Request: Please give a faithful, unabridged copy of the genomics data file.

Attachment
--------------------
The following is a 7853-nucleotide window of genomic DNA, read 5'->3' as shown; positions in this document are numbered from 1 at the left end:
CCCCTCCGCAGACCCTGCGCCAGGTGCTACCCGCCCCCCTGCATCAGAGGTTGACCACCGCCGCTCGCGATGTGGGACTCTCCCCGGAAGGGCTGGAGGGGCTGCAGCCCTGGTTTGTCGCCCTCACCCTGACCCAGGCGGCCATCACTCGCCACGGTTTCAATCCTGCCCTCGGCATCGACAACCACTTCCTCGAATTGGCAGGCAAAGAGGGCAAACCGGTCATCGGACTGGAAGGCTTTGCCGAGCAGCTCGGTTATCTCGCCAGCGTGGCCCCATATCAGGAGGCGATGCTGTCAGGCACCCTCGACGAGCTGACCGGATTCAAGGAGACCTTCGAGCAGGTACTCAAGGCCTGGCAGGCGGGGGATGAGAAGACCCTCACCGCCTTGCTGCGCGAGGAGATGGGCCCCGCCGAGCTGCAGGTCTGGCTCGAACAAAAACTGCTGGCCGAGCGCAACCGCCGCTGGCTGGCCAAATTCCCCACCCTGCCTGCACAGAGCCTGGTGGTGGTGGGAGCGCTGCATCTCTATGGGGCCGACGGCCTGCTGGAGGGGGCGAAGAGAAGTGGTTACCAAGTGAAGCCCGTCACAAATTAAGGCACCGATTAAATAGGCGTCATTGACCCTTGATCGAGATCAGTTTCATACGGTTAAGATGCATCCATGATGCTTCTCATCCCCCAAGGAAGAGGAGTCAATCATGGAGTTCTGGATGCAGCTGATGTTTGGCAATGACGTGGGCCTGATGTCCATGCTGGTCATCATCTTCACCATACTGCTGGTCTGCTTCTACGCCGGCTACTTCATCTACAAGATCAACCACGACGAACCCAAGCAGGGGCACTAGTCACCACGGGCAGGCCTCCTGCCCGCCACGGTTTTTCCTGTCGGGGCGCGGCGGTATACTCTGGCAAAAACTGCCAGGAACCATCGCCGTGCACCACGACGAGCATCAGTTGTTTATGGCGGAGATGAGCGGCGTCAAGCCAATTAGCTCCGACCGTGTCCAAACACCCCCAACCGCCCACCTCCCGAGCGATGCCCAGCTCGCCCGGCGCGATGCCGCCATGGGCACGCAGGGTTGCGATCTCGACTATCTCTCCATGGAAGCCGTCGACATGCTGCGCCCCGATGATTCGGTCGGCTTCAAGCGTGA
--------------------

The following is a 7853-nucleotide window of genomic DNA, read 5'->3' as shown; positions in this document are numbered from 1 at the left end:
CCCCTCCGCAGACCCTGCGCCAGGTGCTACCCGCCCCCCTGCATCAGAGGTTGACCACCGCCGCTCGCGATGTGGGACTCTCCCCGGAAGGGCTGGAGGGGCTGCAGCCCTGGTTTGTCGCCCTCACCCTGACCCAGGCGGCCATCACTCGCCACGGTTTCAATCCTGCCCTCGGCATCGACAACCACTTCCTCGAATTGGCAGGCAAAGAGGGCAAACCGGTCATCGGACTGGAAGGCTTTGCCGAGCAGCTCGGTTATCTCGCCAGCGTGGCCCCATATCAGGAGGCGATGCTGTCAGGCACCCTCGACGAGCTGACCGGATTCAAGGAGACCTTCGAGCAGGTACTCAAGGCCTGGCAGGCGGGGGATGAGAAGACCCTCACCGCCTTGCTGCGCGAGGAGATGGGCCCCGCCGAGCTGCAGGTCTGGCTCGAACAAAAACTGCTGGCCGAGCGCAACCGCCGCTGGCTGGCCAAATTCCCCACCCTGCCTGCACAGAGCCTGGTGGTGGTGGGAGCGCTGCATCTCTATGGGGCCGACGGCCTGCTGGAGGGGGCGAAGAGAAGTGGTTACCAAGTGAAGCCCGTCACAAATTAAGGCACCGATTAAATAGGCGTCATTGACCCTTGATCGAGATCAGTTTCATACGGTTAAGATGCATCCATGATGCTTCTCATCCCCCAAGGAAGAGGAGTCAATCATGGAGTTCTGGATGCAGCTGATGTTTGGCAATGACGTGGGCCTGATGTCCATGCTGGTCATCATCTTCACCATACTGCTGGTCTGCTTCTACGCCGGCTACTTCATCTACAAGATCAACCACGACGAACCCAAGCAGGGGCACTAGTCACCACGGGCAGGCCTCCTGCCCGCCACGGTTTTTCCTGTCGGGGCGCGGCGGTATACTCTGGCAAAAACTGCCAGGAACCATCGCCGTGCACCACGACGAGCATCAGTTGTTTATGGCGGAGATGAGCGGCGTCAAGCCAATTAGCTCCGACCGTGTCCAAACACCCCCAACCGCCCACCTCCCGAGCGATGCCCAGCTCGCCCGGCGCGATGCCGCCATGGGCACGCAGGGTTGCGATCTCGACTATCTCTCCATGGAAGCCGTCGACATGCTGCGCCCCGATGATTCGGTCGGCTTCAAGCGTGA